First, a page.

Personal editorial checklists

I’ve written at length—some would argue ad nauseam—about the utility of editorial checklists, but until now I’ve focused mainly on checklists that publishers can use for communication and quality control. Just as powerful are personal checklists that any editor, freelance or in-house, can develop for him- or herself. Obvious items to include on such a list are actions that you have to take with every document, regardless of source or genre: running a spell check, eliminating double spaces, and so on. The real power of the personal checklist, however, lies in its ability to cover up your editorial Achilles’ heel.

We all have one (or several). If you’re lucky, you’re aware of it but may still feel powerless to do much about it. Editorial Achilles’ heels are those troublesome little problems that, for whatever reason, your brain just can’t seem to figure out. They’re usually relatively minor grammatical, usage, or spelling issues, but on full display they can really put a dent in your credibility as an editor.

For me, the word “embarrass” was problematic for the longest time—I never could remember how many r‘s it had, no matter how many times I read, wrote, or typed it. Spell check was my saviour in that case, but it was no help for another of my weaknesses: I would routinely miss when an author wrote “grizzly” when she meant “grisly.” I think the first time I heard a news anchor say “grisly,” I had no problem imagining a gruesome crime scene being akin to the aftermath of a bloody bear mauling. The synapse formed, and it stubbornly would not let go.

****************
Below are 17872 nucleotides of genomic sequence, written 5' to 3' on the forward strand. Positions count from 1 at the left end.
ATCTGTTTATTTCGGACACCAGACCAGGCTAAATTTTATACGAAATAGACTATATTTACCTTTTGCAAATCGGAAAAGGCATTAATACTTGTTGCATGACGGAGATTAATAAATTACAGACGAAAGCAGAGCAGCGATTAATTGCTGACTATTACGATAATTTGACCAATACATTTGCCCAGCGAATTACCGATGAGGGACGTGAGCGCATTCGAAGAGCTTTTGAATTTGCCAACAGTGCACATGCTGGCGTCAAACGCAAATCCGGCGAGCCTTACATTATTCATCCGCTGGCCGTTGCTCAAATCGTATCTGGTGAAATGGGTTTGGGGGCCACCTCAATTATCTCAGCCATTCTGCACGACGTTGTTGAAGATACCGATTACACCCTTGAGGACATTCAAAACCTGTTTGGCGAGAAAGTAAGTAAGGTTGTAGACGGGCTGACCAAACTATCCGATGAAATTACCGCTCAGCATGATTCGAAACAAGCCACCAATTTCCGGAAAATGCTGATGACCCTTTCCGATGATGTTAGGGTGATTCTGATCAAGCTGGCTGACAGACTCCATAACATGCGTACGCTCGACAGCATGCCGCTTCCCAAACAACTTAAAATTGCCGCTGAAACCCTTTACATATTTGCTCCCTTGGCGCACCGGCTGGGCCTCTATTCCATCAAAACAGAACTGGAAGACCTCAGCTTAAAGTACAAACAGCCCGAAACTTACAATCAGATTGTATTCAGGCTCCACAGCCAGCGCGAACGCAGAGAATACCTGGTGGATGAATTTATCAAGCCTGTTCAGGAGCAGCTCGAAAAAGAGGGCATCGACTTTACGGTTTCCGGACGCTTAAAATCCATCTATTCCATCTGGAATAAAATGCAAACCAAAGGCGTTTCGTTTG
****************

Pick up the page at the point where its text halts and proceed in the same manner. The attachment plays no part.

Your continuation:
Having identified that weakness, the solution was straightforward: on my personal checklist, I added “Search for ‘grizzly.’ ” The error didn’t come up that often, but that quick check saved me from embarrassment more than once.

At Ruth Wilson’s EAC-BC talk about style sheets this past spring, she emphatically discouraged editors from using style sheets to document these kinds of editorial weaknesses. “You don’t want to display your ignorance,” she said, noting that style sheets are a part of your communication with the author and other members of the editorial and design team. The beauty of personal checklists, in contrast, is that nobody has to know about them, and they can include as many items as you need. Of course, as with all truly useful checklists, personal editorial checklists should be written down; mental checklists are just as fallible as the mind that owns them.

The best part of keeping a personal editorial checklist, though, is the moment when you’ve finally beaten that errant synapse into submission and no longer need a written reminder. Sure, it’s a tiny victory, but for an editor who has finally learned the proper way to spell “embarrass” after however many decades, being able to take an item off the checklist for good is still worthy of a small celebration.

5 Responses to Personal editorial checklists

  1. Excellent advice. I too use a personal checklist of words I commonly mix up or that I might pass over. This includes words that would pass the spellcheck but are definitely not intended: bare for bear, angel for angle, and pubic for public. I dream of a way to eliminate embarrassing homonyms from my spellchecker, so they would always be underlined.

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